Just about everything in Deep Sky Derelicts tickles the nerdiest of my fancies. Turn-based combat, card-based combat, lots of RPG elements and more came together in a way that really made this sci-fi game click for me. It is a hybrid of genres and ideas, not unlike Darkest Dungeon, and for those willing to brave a slower pace with a lot of management sprinkled in, Deep Sky Derelicts will likely appeal to you as well.
Things kick off a little awkwardly – there is nothing much in the way of tutorials right out of the gate, leaving you to put together a team of three without really knowing what they are used for or how they function. There are a couple of lightweight boxes that try to describe what a stat or function does, but really I went in fairly blind while assembling my first time. I was mostly focused on the different number values of their characters and picking different classes, since I didn’t really know what any of them did.
Thankfully, the training wheels are a bit better once you get past the team makeup session. The gist of it is your party is being asked to jaunt around from derelict to derelict in the area, to see what you can find. There’s a bit of backstory about a high-up military person with a particular item they want found, but really you spend most of your time just picking these defunct ships to wander about a gridded map. There are a couple of interesting risk / reward balances to manage. One is pretty standard – characters have shield and life points and you don’t want them to die. The other is your energy, which you use when fighting and also exploring – and you don’t want to strand your team without it, so trying to ration how far to explore the ship before heading back becomes a serious consideration.
Combat itself is turn-based with initiative determining who goes first. For those familiar with the fantastic Slay the Spire, the principle is kind of the same. Each character has their own deck of cards, so each time one of them is up, they have a hand for you to choose from. Early on, the options are pretty limited, with basic attacks, maybe weaker spread attacks, attacks that can stun a person or have protective properties like raising shields. There is plenty of room for customization, not just in attaining new cards, but new equipment – much of which can be further modified – and also in gaining levels. Each level generally gives you a couple of skill points you can use. By the time you hit the cap of ten, you can have some pretty unique character combinations.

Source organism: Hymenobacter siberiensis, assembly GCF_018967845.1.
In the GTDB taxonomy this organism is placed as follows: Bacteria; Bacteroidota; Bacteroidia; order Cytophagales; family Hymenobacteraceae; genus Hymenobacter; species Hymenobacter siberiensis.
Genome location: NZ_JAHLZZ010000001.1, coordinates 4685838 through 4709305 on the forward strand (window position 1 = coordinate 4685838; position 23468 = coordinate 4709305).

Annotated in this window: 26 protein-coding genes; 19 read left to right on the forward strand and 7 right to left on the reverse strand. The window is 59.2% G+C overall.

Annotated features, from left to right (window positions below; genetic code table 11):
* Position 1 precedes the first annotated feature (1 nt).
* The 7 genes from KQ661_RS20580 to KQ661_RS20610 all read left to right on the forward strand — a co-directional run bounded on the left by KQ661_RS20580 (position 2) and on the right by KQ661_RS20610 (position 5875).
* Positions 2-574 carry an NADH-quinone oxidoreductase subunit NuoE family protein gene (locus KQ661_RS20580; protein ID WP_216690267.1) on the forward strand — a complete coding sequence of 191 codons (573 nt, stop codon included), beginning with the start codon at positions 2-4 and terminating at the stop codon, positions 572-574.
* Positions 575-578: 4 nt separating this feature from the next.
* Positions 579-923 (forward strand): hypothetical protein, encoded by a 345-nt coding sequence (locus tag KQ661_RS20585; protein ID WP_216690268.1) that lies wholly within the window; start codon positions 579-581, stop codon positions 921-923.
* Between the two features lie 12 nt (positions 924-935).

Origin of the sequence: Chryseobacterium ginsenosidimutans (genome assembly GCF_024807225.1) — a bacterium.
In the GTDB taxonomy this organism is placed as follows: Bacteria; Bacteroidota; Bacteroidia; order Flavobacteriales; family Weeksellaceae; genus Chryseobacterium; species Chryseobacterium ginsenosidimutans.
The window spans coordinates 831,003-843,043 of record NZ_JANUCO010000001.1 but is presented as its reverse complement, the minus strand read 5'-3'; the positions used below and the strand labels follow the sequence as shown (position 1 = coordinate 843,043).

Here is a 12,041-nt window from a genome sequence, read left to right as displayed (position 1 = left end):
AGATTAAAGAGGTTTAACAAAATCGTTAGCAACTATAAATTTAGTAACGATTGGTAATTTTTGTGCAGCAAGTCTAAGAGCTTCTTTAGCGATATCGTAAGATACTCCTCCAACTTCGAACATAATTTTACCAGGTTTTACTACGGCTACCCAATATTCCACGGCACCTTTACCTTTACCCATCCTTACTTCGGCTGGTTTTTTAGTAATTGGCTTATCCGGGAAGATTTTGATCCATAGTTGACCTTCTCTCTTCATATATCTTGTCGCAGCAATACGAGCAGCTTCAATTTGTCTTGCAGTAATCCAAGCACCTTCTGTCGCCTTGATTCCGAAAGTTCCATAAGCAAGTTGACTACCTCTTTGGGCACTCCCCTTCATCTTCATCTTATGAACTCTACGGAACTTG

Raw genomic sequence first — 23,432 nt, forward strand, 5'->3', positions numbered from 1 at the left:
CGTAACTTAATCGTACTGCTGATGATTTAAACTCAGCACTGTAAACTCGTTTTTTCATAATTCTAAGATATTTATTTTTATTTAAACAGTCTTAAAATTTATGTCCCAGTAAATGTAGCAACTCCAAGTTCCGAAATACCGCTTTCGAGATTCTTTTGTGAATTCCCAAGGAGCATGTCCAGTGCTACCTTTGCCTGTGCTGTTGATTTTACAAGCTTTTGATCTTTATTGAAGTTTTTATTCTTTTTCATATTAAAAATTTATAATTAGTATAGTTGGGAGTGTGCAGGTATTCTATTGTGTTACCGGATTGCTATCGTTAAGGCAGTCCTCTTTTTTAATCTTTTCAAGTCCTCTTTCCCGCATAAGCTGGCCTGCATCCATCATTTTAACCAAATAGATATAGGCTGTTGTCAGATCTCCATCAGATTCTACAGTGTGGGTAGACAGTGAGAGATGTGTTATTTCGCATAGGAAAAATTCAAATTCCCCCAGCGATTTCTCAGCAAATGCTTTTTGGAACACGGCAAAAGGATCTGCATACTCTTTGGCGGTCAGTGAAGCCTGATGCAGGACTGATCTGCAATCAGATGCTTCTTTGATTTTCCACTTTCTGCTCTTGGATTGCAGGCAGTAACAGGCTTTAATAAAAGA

There is a lot of depth to not just the card system and customization of characters, but the way the levels themselves play out. Some rooms have traps, others enemies, some potential trade partners or friends. Some of the rooms also have innate effects that simply take place or impact your team (or the enemies) in various ways. Those are not always clear without checking the in-game legend, but after awhile I got a feel for what the different symbols along the way meant. There is a lot of fun to be had in spelunking through these old ships.
Despite having been a PC game originally, I would say that the overall controls are pretty good. For one, enemy selection works well, menus are easy to navigate and so on. I could quibble a bit that the map sensitivity is a little strange at times when you are in the datapad mode and selecting rooms. Here is how you move about, with a grid that you can either walk around blindly (not recommended) or scan somewhat frequently (but burning that all-important energy you don’t want to run out of) to reveal more rooms on the map. Sometimes the screen jumps and jars about in unwieldy fashion, which is mildly annoying when you are sliding to the edges of the map and things have to start scrolling.
The sound was perfectly fine, with some pretty basic sounds, and while the graphics are far from AAA quality, there is a novel comic book style to it that actually looks really nice. Action panels during combat are colorful, and locations like the tavern look suitably drenched in a sort of neon, sci-fi glow. Text can be a bit small to read on the television at times, but it is not terrible or headache-inducing by any means either. As nice as the game’s visuals look during combat and story sections, the datapad screen is pretty bland. It’s completely functional (except for that sort of twitchy edging when moving around), which is certainly more important, but it feels slightly lacking when compared to the rest of the game’s highly stylized aesthetic.